One of the chief features of Academic/Peripatetic ethics discerned by Antiochus is a version of the oikeiosis argument normally credited to the Stoics, and ch. 3 is devoted to the reconstruction of that. Certainly, Antiochus feels that he has ample warrant for attributing the doctrine of the inherent desire of human nature to fulfill its bodily and psychic capacities as the metaphysical foundation of eudaimonia to a combination of Aristotle and the Academics Xenocrates and Polemon (though Tsouni contrives largely to suppress the latter pair in this work!). She proceeds, in Ch. 4, to offer an analysis of Antiochus' arguments for self-love as the main psychological argument for self-appropriation, along with discussion of Aristotelian passages which might serve to justify such views, such as Politics 2. 5, 1263a40-b5 or Eth. Nic. 9, 1168b28-1169a6—though one must also consider the possibility that Antiochus is drawing on lost 'exoteric' works, as well as Old Academic sources.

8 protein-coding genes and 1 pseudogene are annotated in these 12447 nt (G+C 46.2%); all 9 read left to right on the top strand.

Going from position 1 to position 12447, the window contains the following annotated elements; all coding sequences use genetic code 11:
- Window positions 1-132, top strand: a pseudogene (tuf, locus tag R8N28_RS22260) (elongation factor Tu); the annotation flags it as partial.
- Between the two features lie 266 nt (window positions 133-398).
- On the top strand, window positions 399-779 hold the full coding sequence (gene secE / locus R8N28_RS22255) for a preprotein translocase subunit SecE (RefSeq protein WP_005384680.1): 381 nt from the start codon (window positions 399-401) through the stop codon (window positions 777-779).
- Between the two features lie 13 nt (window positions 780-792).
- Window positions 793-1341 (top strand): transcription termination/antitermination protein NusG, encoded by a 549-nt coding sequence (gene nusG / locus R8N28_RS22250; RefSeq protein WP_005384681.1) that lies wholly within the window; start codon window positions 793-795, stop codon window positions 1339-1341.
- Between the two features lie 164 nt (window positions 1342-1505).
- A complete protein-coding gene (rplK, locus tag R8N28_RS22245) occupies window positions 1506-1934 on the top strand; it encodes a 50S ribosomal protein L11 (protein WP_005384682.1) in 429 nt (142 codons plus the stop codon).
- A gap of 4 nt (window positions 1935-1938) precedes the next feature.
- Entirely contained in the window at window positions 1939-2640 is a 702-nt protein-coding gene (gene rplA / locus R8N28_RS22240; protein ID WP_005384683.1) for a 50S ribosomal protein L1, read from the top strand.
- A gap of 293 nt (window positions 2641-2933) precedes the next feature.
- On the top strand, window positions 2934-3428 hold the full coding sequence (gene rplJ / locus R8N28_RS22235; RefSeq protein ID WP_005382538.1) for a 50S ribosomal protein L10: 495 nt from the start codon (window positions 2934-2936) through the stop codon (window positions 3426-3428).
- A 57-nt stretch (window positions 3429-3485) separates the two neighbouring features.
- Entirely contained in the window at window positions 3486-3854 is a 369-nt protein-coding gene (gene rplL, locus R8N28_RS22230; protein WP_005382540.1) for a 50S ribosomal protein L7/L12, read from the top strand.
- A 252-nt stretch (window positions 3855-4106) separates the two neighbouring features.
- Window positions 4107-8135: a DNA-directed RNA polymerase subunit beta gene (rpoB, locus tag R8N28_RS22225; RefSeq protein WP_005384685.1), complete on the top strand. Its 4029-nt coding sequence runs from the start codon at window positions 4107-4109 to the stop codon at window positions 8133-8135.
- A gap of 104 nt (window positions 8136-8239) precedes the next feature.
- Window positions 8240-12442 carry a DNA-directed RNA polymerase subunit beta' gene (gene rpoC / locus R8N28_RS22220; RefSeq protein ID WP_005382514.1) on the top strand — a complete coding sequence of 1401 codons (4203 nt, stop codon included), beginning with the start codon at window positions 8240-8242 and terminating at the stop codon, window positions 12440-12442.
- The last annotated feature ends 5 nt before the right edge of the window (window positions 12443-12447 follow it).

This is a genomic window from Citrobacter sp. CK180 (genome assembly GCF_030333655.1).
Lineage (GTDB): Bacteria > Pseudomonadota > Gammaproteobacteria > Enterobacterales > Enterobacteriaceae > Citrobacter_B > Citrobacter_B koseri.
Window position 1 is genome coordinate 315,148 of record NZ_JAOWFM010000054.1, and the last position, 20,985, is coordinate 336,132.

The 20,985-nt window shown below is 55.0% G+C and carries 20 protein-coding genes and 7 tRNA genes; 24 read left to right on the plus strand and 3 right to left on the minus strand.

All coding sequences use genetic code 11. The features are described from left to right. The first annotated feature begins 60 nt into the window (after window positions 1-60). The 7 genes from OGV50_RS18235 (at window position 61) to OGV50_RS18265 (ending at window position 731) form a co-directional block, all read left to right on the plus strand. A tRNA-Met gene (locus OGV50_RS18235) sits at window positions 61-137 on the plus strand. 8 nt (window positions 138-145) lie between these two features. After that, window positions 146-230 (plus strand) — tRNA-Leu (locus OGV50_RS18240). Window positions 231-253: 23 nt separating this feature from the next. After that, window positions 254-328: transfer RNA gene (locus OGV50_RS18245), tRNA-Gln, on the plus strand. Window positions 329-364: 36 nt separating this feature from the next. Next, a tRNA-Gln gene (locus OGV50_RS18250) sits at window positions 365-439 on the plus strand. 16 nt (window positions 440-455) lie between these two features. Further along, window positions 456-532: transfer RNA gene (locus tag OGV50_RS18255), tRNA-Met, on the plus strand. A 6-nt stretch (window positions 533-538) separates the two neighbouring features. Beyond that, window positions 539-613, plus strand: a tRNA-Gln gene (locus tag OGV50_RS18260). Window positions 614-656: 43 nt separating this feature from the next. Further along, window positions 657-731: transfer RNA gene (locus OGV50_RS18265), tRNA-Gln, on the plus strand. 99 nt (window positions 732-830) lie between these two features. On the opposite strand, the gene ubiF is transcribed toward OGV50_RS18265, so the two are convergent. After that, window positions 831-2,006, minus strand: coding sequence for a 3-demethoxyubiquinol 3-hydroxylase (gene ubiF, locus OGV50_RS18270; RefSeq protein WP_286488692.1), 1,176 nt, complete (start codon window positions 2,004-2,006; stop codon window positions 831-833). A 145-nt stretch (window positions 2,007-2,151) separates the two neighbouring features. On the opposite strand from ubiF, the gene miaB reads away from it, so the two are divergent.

Ch. 5 turns to the topic of 'cradle arguments' and the objects of oikeiosis. It would seem to have been the Epicureans who first used the behaviour of human babies and young animals to buttress their claims of the natural impulse to pleasure, but, if so, later Stoics, and Antiochus himself, took such arguments over to good effect, taking children to possess in effect 'the seeds of virtue'. Tsouni sets the story out very well here.